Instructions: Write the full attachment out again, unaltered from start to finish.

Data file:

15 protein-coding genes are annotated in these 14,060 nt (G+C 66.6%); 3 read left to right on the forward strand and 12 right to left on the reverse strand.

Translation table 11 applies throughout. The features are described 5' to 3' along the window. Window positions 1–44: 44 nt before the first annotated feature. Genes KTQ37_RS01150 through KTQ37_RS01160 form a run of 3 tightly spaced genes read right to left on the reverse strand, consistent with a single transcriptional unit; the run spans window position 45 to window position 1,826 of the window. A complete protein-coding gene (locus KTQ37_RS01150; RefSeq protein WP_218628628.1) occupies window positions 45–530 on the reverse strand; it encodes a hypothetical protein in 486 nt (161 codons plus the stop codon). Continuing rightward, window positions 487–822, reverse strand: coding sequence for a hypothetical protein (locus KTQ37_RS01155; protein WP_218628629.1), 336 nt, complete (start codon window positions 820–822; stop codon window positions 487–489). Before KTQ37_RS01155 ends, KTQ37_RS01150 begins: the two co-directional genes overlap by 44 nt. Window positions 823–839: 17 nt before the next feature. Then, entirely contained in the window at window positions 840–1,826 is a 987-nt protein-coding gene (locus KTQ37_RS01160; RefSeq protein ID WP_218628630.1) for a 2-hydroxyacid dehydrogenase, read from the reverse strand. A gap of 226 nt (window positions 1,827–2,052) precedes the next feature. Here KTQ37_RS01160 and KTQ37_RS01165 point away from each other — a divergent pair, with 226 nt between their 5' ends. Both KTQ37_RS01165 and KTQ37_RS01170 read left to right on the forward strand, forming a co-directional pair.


15 protein-coding genes are annotated in these 14,060 nt (G+C 66.6%); 3 read left to right on the forward strand and 12 right to left on the reverse strand.

Translation table 11 applies throughout. The features are described 5' to 3' along the window. Window positions 1–44: 44 nt before the first annotated feature. Genes KTQ37_RS01150 through KTQ37_RS01160 form a run of 3 tightly spaced genes read right to left on the reverse strand, consistent with a single transcriptional unit; the run spans window position 45 to window position 1,826 of the window. A complete protein-coding gene (locus KTQ37_RS01150; RefSeq protein WP_218628628.1) occupies window positions 45–530 on the reverse strand; it encodes a hypothetical protein in 486 nt (161 codons plus the stop codon). Continuing rightward, window positions 487–822, reverse strand: coding sequence for a hypothetical protein (locus KTQ37_RS01155; protein WP_218628629.1), 336 nt, complete (start codon window positions 820–822; stop codon window positions 487–489). Before KTQ37_RS01155 ends, KTQ37_RS01150 begins: the two co-directional genes overlap by 44 nt. Window positions 823–839: 17 nt before the next feature. Then, entirely contained in the window at window positions 840–1,826 is a 987-nt protein-coding gene (locus KTQ37_RS01160; RefSeq protein ID WP_218628630.1) for a 2-hydroxyacid dehydrogenase, read from the reverse strand. A gap of 226 nt (window positions 1,827–2,052) precedes the next feature. Here KTQ37_RS01160 and KTQ37_RS01165 point away from each other — a divergent pair, with 226 nt between their 5' ends. Both KTQ37_RS01165 and KTQ37_RS01170 read left to right on the forward strand, forming a co-directional pair.